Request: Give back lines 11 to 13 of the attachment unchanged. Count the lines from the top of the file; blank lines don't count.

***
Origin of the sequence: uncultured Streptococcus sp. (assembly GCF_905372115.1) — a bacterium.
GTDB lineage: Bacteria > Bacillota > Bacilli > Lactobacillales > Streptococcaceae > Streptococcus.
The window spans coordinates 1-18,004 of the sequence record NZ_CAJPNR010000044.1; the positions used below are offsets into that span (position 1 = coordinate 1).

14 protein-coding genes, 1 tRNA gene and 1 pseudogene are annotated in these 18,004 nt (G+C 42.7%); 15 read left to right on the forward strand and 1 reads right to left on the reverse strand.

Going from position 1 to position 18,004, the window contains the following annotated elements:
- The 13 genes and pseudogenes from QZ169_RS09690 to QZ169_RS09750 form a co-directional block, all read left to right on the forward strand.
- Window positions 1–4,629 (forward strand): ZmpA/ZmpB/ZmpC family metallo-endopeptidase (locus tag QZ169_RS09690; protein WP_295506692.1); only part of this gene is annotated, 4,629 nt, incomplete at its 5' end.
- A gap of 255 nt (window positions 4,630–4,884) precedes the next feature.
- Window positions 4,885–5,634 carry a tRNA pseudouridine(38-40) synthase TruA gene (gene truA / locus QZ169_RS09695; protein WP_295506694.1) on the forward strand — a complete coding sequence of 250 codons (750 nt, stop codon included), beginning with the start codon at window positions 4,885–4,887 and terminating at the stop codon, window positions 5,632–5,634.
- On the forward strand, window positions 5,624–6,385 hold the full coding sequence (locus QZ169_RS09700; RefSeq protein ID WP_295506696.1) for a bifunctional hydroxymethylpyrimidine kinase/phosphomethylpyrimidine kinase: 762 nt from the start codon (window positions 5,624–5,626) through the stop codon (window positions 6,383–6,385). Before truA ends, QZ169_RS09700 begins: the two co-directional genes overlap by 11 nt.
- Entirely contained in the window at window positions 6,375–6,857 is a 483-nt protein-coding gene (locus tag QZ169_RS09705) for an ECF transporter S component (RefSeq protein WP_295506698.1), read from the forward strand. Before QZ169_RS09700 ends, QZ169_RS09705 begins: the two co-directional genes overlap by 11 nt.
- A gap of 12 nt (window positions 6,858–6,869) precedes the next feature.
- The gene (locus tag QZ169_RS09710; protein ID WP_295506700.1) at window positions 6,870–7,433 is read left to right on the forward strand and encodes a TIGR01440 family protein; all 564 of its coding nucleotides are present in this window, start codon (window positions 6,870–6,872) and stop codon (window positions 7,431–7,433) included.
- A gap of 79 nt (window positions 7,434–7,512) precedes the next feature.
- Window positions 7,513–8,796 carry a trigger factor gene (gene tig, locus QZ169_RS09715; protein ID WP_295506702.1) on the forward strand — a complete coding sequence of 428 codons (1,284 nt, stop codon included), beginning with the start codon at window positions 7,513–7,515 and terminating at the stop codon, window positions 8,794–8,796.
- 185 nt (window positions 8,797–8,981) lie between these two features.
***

- Entirely contained in the window at window positions 6,375–6,857 is a 483-nt protein-coding gene (locus tag QZ169_RS09705) for an ECF transporter S component (RefSeq protein WP_295506698.1), read from the forward strand. Before QZ169_RS09700 ends, QZ169_RS09705 begins: the two co-directional genes overlap by 11 nt.
- A gap of 12 nt (window positions 6,858–6,869) precedes the next feature.
- The gene (locus tag QZ169_RS09710; protein ID WP_295506700.1) at window positions 6,870–7,433 is read left to right on the forward strand and encodes a TIGR01440 family protein; all 564 of its coding nucleotides are present in this window, start codon (window positions 6,870–6,872) and stop codon (window positions 7,431–7,433) included.